NCUC cancels hearings regarding Duke Energy Progress’ proposed 230-kV line

The North Carolina Utilities Commission (NCUC), in a Sept. 7 order, cancelled an expert witness hearing that was scheduled to take place on Sept. 8 in Raleigh regarding Duke Energy Progress’ proposed 230-kV transmission line in Hoke County, N.C.

As noted in the order, Duke Energy Progress in May filed an application for a certificate of environmental compatibility and public convenience and necessity to build about three corridor miles – six circuit miles – of new 230-kV transmission line.

As TransmissionHub reported, the proposed line would create a loop connecting the existing Raeford 230-kV substation with the existing Ford Bragg Woodruff Street–Richmond 230-kV transmission line.

According to the company, its assessment of electric energy requirements has identified the need to upgrade the transmission system in the Raeford, N.C., area. Based on load growth in the area and 2018 projections, the proposed project would provide power quality and continued reliability for the Raeford area, according to the company.

The NCUC noted in its Sept. 7 order that, in June, it issued an order that, among other things, scheduled a public witness hearing on the company’s application to be held in Raeford, Hoke County, on Sept. 7, and an expert witness hearing to be held in Raleigh on Sept. 8.

The Clearinghouse Coordinator of the Office of Policy and Planning of the Department of Administration in July filed final comments with the NCUC stating that no further review is needed by the NCUC to determine compliance with the North Carolina Environmental Policy Act.

Public staff on Sept. 2 filed a letter stating that it investigated the company’s application and determined that the proposed transmission line meets certain requirements. The NCUC also said that according to public staff, the line is necessary, the proposed location and estimated costs are reasonable, and the impact of the line on the environment is justified, considering the state of available technology.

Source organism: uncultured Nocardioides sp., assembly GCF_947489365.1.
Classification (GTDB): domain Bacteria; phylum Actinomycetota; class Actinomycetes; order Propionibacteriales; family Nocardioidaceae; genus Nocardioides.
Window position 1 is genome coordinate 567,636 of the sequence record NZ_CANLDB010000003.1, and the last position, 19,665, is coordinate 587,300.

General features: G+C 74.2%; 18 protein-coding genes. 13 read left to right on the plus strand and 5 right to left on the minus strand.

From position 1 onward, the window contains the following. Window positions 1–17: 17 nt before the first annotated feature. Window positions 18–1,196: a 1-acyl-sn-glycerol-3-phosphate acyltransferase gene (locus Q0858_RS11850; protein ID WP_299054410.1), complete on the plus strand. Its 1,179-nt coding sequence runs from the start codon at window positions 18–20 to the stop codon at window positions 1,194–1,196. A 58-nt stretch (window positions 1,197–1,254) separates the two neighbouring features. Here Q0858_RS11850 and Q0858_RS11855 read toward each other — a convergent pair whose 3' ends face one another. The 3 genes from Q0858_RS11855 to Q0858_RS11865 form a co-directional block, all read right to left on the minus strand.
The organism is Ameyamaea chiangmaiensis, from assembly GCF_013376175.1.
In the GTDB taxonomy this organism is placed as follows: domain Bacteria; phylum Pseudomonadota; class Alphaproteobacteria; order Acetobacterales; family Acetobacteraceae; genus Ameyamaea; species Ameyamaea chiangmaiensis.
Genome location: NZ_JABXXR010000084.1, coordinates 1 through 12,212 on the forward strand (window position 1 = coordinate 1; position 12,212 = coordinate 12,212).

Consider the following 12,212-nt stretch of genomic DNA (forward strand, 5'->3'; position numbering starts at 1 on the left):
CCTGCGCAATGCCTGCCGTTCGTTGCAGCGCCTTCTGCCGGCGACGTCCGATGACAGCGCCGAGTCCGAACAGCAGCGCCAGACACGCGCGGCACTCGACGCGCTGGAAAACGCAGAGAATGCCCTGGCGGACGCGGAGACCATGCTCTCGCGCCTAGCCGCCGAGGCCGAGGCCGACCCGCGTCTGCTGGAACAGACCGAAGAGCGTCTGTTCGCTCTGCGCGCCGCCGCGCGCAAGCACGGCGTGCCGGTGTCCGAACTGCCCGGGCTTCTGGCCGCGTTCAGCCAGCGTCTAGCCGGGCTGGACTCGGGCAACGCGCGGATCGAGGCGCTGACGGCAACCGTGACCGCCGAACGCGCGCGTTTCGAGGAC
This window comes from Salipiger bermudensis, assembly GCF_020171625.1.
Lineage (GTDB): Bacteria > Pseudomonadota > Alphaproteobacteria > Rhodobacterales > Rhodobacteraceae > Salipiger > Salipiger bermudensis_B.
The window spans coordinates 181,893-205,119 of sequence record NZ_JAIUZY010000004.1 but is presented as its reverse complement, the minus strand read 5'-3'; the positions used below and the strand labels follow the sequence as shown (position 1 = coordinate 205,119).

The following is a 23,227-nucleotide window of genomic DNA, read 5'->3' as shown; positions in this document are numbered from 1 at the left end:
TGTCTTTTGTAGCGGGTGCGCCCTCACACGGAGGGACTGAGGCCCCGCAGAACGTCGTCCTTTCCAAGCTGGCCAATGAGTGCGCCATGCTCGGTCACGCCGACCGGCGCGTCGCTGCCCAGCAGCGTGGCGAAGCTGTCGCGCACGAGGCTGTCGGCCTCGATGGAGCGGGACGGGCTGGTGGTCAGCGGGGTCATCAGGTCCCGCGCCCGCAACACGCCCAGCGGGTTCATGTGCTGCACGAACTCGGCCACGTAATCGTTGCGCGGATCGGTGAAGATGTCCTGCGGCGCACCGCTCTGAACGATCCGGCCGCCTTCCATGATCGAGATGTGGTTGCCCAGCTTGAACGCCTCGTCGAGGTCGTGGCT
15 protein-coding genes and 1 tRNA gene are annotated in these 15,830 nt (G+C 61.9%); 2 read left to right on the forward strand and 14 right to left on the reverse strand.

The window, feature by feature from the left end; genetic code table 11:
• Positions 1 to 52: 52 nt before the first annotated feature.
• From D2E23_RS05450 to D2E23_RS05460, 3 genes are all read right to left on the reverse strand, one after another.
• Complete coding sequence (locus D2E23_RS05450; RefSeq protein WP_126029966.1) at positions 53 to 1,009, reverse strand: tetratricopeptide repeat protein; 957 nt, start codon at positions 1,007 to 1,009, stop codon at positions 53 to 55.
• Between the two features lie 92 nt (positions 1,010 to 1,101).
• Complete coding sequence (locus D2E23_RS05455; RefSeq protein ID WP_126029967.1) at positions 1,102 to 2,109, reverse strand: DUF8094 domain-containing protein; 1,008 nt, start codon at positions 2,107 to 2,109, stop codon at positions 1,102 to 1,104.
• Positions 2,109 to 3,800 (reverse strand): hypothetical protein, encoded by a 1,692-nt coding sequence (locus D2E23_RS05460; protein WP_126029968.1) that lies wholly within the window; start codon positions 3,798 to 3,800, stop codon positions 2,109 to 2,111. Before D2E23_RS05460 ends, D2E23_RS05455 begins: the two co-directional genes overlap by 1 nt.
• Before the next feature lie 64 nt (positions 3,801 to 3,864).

Public staff further stated that the environmental compatibility and public convenience and necessity requires the construction of the line. The NCUC also said that according to public staff, no person has intervened, filed a protest or otherwise made an appearance in the docket, and that the public staff has not been contacted by any party regarding the matter.

Public staff recommended that the NCUC issue the certificate that the company requested, and stated that it does not object to a cancellation of the public witness hearing if a motion is field requesting cancellation.

The NCUC noted that it issued an order on Sept. 6 cancelling the public witness hearing that was scheduled to be held on Sept. 7 in Raeford. Duke Energy Progress on Sept. 6 filed a motion requesting that the NCUC cancel the expert witness hearing that was scheduled for Sept. 8.

The order added that the presiding commissioner finds good cause to order that Duke Energy’s (NYSE:DUK) Duke Energy Progress file a proposed order by Oct. 10.

About Corina Rivera-Linares 3155 Articles
Corina Rivera-Linares, chief editor for TransmissionHub, has covered the U.S. power industry for the past 15 years. Before joining TransmissionHub, Corina covered renewable energy and environmental issues, as well as transmission, generation, regulation, legislation and ISO/RTO matters at SNL Financial. She has also covered such topics as health, politics, and education for weekly newspapers and national magazines. She can be reached at clinares@endeavorb2b.com.